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4 years ago @ Mark Reads - Mark Reads 'Unseen Aca... · 0 replies · +20 points

"I really like that Pepe is allowed to be both supremely effeminate and gloriously hard as nails and at the same time."

Same. He's not at all the old stereotypes of the effeminate queer man, which is one reason I seriously love that it's Pepe who takes down Andy. There's a lot of layers in the characterization of Pepe. And I really like that it's not up to the same old Straight White Male Savior character to make the streets safe for decent people; the louche, queer non-binary dwarf-by-choice who doesn't personally choose to identify as "decent people" can do it, too.

I would have been disappointed if it'd been Trev, it would have been too cookie-cutter, and it would have undermined the actual character arc Trev had, which wasn't about learning to be tough, but about learning to not get drawn into those adolescent male politics and move on with an adult life. The payoff of his arc was him counseling Carter on how to grow up and move on. And it also would have really undermined Nutt's arc, too. They were both arcs about how you didn't have to be your stereotype, and taking out Andy would have been going back to their stereotype. While for Pepe, it was bang on theme - he's demonstrating again that you don't have to be your stereotype.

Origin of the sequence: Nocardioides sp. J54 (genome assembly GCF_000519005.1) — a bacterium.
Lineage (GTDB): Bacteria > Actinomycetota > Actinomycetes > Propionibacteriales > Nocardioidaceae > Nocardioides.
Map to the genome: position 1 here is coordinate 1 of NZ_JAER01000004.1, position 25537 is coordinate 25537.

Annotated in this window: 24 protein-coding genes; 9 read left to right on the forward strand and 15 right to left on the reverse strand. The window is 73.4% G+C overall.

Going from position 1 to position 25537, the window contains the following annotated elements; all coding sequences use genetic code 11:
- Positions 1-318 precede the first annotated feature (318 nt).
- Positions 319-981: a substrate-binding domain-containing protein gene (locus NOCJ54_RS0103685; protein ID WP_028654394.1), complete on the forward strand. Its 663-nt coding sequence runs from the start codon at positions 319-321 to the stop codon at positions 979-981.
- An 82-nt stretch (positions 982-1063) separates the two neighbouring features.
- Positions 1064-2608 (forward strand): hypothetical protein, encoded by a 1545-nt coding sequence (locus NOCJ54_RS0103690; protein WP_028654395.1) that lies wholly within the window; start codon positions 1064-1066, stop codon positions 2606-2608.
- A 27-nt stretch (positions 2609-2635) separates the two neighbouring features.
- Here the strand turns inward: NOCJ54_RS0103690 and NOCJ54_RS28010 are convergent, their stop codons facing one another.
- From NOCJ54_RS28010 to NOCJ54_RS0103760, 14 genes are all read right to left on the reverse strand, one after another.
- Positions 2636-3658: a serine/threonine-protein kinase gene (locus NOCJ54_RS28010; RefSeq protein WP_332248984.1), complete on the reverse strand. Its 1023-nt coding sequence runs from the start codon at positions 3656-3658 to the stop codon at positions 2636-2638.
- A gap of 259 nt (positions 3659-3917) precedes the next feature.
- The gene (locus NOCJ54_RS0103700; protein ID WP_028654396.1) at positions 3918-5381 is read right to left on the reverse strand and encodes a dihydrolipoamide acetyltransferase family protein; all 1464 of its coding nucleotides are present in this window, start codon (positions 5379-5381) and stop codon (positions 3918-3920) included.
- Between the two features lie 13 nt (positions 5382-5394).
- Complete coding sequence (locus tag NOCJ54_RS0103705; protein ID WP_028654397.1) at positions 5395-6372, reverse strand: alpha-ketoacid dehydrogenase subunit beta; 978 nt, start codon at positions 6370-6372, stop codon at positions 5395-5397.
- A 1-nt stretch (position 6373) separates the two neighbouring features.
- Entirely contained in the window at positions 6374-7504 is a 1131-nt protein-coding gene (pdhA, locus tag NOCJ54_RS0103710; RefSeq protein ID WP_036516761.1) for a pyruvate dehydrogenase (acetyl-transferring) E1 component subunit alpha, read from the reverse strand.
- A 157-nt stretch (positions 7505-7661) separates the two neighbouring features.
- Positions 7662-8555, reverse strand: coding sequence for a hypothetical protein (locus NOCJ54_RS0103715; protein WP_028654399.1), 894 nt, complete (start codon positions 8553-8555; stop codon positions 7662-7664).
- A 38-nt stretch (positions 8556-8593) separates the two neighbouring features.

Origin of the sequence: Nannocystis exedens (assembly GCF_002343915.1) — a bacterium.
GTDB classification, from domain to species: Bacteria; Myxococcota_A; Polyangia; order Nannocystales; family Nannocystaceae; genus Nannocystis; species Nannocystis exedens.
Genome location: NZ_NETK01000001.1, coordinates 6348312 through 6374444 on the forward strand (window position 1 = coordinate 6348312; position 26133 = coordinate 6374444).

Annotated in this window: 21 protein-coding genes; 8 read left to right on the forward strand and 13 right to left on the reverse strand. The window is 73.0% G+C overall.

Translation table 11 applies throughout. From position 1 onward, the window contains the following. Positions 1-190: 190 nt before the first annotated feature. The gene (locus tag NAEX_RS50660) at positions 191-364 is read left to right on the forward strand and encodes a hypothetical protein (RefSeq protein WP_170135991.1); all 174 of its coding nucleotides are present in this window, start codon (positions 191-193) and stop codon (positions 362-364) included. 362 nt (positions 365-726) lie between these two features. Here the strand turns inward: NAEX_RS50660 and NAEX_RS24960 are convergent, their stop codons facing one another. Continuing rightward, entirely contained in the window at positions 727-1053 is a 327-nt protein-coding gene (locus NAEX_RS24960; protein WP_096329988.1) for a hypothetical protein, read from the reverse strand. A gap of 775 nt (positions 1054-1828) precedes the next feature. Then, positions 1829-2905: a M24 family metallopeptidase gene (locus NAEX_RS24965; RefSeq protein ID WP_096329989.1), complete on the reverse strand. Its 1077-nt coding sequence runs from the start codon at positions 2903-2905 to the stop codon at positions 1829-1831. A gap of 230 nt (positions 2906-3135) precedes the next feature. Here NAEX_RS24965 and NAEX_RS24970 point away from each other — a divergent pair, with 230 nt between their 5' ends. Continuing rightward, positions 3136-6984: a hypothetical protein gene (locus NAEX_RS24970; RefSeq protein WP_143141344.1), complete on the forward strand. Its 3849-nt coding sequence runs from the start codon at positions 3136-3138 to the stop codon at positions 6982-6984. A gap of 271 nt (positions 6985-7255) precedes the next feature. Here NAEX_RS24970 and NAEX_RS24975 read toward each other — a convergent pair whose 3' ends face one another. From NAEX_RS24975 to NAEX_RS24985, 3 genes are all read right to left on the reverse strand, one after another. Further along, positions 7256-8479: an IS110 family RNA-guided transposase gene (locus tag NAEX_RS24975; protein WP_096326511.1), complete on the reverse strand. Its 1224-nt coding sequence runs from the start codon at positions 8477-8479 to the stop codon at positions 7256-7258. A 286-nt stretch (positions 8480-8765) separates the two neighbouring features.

And you raise a good point about why it's important it was Pepe. He's the only one who could get away with superficially wounding Andy and having it end there. Trev or Nutt would have had to kill him, or it simply would have escalated; Andy would have come back at them or at Juliet or Glenda, who he'd already threatened to get at Trev, to get even. And killing Andy for being a minor street thug seems like an extreme plot choice of comeuppance. Because it was Pepe, Andy can't admit to it without learning to give up some of the toxic masculinity thing he's got going on. It's a great revenge, either Andy fumes silently forever or he figures out that he was wrong about what made a man, well, have worth. So this was also Andy's lesson on worth, and it wouldn't have been that from Trev, because he's just another street face, so that's just changing the current pecking order, not changing the game.

4 years ago @ Mark Reads - Mark Reads 'Unseen Aca... · 0 replies · +8 points